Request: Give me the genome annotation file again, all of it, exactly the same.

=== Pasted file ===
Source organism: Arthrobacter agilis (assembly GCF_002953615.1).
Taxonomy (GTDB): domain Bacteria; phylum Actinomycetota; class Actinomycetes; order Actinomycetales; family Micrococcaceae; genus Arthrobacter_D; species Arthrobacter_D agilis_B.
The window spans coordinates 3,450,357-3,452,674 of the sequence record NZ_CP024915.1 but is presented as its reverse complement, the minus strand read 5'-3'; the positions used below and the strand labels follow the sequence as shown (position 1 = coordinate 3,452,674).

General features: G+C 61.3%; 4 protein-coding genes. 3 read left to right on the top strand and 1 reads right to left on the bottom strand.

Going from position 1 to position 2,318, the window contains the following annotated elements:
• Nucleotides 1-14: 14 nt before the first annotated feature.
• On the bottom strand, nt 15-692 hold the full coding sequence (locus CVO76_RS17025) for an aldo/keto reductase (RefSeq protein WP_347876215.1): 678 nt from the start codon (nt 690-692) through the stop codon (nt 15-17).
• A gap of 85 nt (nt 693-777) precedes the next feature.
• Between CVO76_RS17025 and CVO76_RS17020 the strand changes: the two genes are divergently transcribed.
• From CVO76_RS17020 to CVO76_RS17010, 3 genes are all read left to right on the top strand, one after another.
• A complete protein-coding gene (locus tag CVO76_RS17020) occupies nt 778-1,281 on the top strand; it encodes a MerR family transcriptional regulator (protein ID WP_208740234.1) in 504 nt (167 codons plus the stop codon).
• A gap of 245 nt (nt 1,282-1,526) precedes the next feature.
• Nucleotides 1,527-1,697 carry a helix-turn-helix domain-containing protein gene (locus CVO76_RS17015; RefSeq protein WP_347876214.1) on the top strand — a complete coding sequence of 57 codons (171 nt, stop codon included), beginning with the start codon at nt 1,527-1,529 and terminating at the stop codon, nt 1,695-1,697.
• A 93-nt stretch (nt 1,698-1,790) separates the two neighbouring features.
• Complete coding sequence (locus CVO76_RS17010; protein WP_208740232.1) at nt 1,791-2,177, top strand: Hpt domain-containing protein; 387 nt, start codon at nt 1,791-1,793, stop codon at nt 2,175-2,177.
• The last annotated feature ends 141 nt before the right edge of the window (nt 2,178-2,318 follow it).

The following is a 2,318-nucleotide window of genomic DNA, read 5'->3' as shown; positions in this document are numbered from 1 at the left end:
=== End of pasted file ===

Source organism: Arthrobacter agilis (assembly GCF_002953615.1).
Taxonomy (GTDB): domain Bacteria; phylum Actinomycetota; class Actinomycetes; order Actinomycetales; family Micrococcaceae; genus Arthrobacter_D; species Arthrobacter_D agilis_B.
The window spans coordinates 3,450,357-3,452,674 of the sequence record NZ_CP024915.1 but is presented as its reverse complement, the minus strand read 5'-3'; the positions used below and the strand labels follow the sequence as shown (position 1 = coordinate 3,452,674).

General features: G+C 61.3%; 4 protein-coding genes. 3 read left to right on the top strand and 1 reads right to left on the bottom strand.

Going from position 1 to position 2,318, the window contains the following annotated elements:
• Nucleotides 1-14: 14 nt before the first annotated feature.
• On the bottom strand, nt 15-692 hold the full coding sequence (locus CVO76_RS17025) for an aldo/keto reductase (RefSeq protein WP_347876215.1): 678 nt from the start codon (nt 690-692) through the stop codon (nt 15-17).
• A gap of 85 nt (nt 693-777) precedes the next feature.
• Between CVO76_RS17025 and CVO76_RS17020 the strand changes: the two genes are divergently transcribed.
• From CVO76_RS17020 to CVO76_RS17010, 3 genes are all read left to right on the top strand, one after another.
• A complete protein-coding gene (locus tag CVO76_RS17020) occupies nt 778-1,281 on the top strand; it encodes a MerR family transcriptional regulator (protein ID WP_208740234.1) in 504 nt (167 codons plus the stop codon).
• A gap of 245 nt (nt 1,282-1,526) precedes the next feature.
• Nucleotides 1,527-1,697 carry a helix-turn-helix domain-containing protein gene (locus CVO76_RS17015; RefSeq protein WP_347876214.1) on the top strand — a complete coding sequence of 57 codons (171 nt, stop codon included), beginning with the start codon at nt 1,527-1,529 and terminating at the stop codon, nt 1,695-1,697.
• A 93-nt stretch (nt 1,698-1,790) separates the two neighbouring features.
• Complete coding sequence (locus CVO76_RS17010; protein WP_208740232.1) at nt 1,791-2,177, top strand: Hpt domain-containing protein; 387 nt, start codon at nt 1,791-1,793, stop codon at nt 2,175-2,177.
• The last annotated feature ends 141 nt before the right edge of the window (nt 2,178-2,318 follow it).

The following is a 2,318-nucleotide window of genomic DNA, read 5'->3' as shown; positions in this document are numbered from 1 at the left end: